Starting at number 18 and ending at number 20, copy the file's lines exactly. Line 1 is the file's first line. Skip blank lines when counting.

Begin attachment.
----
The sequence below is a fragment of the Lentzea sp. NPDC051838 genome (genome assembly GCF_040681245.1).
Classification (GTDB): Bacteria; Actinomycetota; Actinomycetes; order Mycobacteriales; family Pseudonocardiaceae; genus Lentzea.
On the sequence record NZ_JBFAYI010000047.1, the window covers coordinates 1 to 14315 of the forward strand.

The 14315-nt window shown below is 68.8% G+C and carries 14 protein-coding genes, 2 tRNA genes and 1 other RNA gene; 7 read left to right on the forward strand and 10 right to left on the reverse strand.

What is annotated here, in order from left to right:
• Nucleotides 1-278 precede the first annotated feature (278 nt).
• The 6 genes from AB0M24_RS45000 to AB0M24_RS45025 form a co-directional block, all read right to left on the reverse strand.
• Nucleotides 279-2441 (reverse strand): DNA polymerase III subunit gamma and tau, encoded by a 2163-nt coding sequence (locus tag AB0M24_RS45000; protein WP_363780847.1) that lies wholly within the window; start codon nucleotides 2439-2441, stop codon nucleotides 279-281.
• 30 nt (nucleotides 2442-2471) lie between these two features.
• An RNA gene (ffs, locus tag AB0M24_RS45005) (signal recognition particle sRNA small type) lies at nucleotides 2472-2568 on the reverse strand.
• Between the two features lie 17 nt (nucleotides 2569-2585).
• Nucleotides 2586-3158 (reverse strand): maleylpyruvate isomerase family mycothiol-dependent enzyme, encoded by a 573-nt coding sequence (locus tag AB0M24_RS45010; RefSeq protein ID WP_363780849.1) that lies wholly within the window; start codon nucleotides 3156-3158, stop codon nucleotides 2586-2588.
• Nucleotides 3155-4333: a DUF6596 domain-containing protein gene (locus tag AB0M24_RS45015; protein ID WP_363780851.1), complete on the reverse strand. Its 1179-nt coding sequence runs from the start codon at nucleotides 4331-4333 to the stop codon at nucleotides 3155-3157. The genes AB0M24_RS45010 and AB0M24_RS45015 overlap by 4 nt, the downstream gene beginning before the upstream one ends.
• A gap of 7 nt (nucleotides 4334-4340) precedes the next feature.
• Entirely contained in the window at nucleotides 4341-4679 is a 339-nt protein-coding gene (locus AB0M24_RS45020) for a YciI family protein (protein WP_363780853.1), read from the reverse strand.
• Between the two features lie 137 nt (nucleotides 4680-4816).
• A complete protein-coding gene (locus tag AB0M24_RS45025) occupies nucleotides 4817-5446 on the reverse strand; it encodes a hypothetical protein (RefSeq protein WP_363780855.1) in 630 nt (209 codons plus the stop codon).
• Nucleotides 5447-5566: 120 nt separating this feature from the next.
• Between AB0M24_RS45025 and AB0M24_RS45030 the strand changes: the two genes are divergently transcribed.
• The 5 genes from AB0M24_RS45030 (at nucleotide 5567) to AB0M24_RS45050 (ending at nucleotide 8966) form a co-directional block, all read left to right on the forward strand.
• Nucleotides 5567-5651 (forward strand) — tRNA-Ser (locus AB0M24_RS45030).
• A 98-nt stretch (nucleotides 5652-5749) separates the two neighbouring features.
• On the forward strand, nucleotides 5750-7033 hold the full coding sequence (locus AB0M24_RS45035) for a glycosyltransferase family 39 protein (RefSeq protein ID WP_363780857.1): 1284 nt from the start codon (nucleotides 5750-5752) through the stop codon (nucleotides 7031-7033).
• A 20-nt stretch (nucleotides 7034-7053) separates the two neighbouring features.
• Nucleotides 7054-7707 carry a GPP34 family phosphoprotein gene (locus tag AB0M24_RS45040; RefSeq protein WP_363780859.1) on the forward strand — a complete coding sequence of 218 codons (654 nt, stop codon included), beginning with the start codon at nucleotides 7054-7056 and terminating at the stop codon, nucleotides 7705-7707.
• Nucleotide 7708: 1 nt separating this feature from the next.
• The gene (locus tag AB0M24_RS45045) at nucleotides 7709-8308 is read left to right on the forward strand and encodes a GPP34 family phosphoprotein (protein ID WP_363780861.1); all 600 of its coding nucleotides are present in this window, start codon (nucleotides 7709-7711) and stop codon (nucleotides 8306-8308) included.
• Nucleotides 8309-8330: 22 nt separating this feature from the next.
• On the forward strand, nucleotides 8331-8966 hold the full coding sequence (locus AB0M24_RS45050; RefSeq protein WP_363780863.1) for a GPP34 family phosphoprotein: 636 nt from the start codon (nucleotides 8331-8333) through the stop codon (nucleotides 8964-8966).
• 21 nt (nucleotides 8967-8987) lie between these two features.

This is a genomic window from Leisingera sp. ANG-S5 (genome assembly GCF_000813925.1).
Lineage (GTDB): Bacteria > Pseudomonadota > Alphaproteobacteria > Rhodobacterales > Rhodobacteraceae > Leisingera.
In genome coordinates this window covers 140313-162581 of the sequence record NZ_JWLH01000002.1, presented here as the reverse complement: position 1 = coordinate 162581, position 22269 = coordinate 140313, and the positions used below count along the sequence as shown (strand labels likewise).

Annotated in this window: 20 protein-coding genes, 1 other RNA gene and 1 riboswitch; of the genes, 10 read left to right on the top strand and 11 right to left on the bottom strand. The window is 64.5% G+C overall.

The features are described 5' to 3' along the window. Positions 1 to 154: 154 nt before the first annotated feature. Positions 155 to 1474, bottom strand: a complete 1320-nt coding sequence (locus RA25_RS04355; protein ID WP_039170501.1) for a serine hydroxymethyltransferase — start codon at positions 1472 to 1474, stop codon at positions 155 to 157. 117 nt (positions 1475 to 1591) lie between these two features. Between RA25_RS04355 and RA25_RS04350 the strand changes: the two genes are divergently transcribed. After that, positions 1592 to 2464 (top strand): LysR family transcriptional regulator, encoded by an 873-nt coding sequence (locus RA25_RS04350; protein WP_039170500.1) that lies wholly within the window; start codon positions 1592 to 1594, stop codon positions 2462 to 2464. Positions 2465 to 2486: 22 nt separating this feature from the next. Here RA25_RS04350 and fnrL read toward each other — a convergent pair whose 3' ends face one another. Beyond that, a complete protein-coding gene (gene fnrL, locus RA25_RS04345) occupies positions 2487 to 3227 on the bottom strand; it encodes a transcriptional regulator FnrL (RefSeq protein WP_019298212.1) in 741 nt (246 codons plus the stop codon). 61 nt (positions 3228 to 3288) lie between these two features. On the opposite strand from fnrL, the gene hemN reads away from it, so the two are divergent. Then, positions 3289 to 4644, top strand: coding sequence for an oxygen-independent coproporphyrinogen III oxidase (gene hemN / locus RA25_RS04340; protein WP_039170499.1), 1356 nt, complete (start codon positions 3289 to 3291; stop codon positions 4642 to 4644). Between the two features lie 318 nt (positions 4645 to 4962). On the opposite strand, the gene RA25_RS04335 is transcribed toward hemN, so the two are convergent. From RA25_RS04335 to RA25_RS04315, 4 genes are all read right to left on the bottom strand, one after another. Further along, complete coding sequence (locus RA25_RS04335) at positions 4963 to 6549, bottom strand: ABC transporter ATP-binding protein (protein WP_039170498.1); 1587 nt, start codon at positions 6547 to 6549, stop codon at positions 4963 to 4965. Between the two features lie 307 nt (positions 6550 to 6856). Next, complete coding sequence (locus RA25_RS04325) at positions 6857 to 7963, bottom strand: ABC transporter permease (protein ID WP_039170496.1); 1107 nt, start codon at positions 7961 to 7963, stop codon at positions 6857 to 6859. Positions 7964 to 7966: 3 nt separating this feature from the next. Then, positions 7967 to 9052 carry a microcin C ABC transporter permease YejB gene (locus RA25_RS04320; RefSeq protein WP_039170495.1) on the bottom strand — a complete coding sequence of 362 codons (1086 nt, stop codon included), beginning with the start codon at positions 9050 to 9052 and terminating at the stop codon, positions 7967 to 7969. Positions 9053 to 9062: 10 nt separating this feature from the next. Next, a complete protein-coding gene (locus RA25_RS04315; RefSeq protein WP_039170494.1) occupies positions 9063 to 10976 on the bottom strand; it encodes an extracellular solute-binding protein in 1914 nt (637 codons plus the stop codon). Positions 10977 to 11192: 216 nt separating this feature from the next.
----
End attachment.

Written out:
• Nucleotides 5447-5566: 120 nt separating this feature from the next.
• Between AB0M24_RS45025 and AB0M24_RS45030 the strand changes: the two genes are divergently transcribed.
• The 5 genes from AB0M24_RS45030 (at nucleotide 5567) to AB0M24_RS45050 (ending at nucleotide 8966) form a co-directional block, all read left to right on the forward strand.